Elizabeth Warren to campaign with Udall in Jefferson County Friday
DENVER — Massachusetts Sen. Elizabeth Warren, the darling of the Democratic base, will campaign with Colorado Sen. Mark Udall in Jefferson County on Friday.
Warren, who is also attending a private fundraiser for Udall, will appear along with Planned Parenthood CEO Cecile Richards and Congressman Ed Perlmutter, D-Golden, at the campaign’s Jefferson County field office to kick off its canvassing operation in the state’s biggest bellwether.
The group is set to rally supporters at 2:15 at the office located at 3258 Youngfield Street in Wheat Ridge.
Warren, who remains the most desired 2016 alternative to Hillary Clinton among a large swath of the Democratic base, has said repeatedly that she has no plans to run for president.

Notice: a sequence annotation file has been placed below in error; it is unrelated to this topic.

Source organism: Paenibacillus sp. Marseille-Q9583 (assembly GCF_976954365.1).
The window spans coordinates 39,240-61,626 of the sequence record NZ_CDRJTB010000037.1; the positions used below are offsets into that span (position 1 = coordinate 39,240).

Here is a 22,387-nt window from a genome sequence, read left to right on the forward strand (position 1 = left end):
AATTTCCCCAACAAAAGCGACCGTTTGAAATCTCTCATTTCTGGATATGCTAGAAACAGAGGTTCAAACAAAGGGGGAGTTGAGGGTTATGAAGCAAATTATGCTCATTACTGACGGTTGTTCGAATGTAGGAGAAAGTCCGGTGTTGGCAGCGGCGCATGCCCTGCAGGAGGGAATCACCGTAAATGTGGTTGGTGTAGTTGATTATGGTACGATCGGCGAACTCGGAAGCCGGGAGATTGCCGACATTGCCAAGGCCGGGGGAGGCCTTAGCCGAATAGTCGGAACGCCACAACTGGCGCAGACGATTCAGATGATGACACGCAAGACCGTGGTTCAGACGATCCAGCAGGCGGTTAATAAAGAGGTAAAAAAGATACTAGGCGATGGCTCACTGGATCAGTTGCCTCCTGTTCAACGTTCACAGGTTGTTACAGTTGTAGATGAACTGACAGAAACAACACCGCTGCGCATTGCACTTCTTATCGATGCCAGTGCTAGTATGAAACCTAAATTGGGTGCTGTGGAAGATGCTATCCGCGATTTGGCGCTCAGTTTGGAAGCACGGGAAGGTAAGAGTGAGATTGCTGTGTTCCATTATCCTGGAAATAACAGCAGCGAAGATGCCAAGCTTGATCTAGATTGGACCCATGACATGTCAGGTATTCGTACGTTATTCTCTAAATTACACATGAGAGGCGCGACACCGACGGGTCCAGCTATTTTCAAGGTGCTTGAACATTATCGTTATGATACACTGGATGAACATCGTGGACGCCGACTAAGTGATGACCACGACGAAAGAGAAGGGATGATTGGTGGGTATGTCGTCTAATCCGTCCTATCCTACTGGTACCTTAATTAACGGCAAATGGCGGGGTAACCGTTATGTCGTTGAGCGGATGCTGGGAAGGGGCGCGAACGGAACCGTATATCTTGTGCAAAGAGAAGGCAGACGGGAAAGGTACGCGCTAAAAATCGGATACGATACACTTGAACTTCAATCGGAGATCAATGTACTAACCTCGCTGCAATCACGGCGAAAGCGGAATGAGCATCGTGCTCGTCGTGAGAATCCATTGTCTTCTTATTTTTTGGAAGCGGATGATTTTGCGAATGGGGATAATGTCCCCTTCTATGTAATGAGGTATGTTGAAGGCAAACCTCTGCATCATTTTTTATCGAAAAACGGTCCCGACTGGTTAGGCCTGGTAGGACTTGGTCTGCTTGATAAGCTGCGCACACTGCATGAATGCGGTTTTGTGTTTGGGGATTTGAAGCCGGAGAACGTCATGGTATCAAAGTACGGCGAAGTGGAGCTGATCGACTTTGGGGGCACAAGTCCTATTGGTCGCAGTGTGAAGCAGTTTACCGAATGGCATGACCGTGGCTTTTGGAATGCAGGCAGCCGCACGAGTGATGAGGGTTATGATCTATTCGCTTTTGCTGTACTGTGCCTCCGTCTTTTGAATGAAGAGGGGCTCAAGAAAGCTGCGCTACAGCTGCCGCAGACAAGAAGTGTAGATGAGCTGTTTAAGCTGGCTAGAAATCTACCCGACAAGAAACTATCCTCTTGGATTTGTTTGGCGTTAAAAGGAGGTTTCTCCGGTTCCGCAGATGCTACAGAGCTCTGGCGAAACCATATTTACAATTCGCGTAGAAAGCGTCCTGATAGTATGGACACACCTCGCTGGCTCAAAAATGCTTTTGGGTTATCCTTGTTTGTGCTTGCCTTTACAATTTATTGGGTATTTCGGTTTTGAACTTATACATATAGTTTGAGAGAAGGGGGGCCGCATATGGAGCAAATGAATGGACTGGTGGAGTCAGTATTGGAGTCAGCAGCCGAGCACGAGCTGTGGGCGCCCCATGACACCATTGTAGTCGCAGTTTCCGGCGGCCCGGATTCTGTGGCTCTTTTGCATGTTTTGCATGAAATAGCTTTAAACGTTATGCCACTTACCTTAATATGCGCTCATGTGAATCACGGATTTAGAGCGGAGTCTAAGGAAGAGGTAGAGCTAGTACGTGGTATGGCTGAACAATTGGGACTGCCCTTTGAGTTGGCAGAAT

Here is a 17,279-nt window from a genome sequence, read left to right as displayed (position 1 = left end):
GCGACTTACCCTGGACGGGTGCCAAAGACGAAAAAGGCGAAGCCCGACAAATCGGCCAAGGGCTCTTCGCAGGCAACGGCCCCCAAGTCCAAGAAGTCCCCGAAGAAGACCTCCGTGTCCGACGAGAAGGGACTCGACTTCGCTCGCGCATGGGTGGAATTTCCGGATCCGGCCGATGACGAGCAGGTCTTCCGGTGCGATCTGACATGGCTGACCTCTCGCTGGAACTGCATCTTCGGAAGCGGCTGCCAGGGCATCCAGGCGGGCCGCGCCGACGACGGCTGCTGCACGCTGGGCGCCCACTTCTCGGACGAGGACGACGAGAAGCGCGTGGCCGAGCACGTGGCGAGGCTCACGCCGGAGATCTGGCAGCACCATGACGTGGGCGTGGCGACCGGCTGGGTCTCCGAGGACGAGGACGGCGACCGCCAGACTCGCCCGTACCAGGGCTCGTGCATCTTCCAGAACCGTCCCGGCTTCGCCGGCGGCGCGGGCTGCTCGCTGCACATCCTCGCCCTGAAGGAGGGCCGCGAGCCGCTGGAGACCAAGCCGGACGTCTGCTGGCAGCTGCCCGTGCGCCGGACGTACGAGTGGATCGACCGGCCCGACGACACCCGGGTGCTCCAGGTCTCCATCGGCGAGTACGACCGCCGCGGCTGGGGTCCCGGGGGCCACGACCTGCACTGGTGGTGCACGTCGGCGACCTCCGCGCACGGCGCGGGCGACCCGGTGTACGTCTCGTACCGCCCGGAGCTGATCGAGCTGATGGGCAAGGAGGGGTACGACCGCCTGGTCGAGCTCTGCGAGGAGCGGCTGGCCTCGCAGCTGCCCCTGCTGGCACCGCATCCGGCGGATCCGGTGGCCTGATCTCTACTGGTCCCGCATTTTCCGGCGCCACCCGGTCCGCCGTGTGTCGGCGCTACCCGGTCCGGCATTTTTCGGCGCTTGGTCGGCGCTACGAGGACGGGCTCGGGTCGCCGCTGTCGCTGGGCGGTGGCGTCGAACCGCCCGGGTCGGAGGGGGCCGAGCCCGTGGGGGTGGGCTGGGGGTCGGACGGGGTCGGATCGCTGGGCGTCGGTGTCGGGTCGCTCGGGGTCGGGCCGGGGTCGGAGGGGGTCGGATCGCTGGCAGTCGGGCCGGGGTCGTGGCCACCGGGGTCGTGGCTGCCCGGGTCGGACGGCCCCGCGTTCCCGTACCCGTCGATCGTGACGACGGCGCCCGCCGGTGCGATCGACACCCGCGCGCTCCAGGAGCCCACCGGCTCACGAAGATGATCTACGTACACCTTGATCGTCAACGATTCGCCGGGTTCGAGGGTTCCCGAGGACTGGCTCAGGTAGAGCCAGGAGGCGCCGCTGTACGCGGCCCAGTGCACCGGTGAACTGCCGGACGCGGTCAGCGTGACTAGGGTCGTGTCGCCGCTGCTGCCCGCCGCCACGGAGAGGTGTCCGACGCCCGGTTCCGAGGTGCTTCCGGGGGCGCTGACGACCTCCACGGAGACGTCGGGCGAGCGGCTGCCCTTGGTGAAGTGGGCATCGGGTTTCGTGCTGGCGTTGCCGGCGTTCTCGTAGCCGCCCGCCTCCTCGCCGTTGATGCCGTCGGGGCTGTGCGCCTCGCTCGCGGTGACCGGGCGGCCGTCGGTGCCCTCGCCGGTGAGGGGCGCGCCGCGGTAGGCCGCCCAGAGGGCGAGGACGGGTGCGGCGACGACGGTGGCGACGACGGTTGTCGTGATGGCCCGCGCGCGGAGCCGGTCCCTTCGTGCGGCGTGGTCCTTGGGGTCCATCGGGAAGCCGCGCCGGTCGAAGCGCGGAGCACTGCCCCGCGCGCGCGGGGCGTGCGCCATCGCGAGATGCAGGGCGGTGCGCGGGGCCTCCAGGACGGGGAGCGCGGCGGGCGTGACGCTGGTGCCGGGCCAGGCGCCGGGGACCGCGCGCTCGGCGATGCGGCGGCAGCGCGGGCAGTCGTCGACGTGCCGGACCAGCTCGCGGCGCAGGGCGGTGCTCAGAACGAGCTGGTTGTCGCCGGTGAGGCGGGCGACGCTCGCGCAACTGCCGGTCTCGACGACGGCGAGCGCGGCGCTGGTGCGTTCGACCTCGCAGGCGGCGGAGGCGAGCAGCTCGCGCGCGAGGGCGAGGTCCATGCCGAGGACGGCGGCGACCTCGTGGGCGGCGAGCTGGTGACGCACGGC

Udall is locked in a close race with Republican Congressman Cory Gardner of Yuma, a battle that could determine control of the Senate next year.
Both candidates have been tacking toward the political center in a state where unaffiliated voters account for one third of the overall electorate.
Warren, however popular with progressives, has been outspoken in her criticisms of Walls Street and the country’s persistent income gap between the rich and the poor.
So don’t be surprised that Republicans are already using Warren’s visit to brand Udall, who went to great lengths to avoid campaigning in Denver alongside President Obama earlier this summer, as a liberal Democrat.
“It’s hard to find a Senator more partisan and more outside the mainstream than Elizabeth Warren, so it speaks volumes that Mark Udall is inviting her to campaign for his reelection,” the RNC’s Michael Short told FOX31 Denver Wednesday. “As if supporting President Obama 99 percent of the time wasn’t enough proof that Udall has not been the independent voice he promised he would be, his appearance with Senator Warren should remove all doubt.”
The sheer number of public events scheduled with Warren indicated that Udall’s campaign views her appearance as one that is likely to be a net positive politically.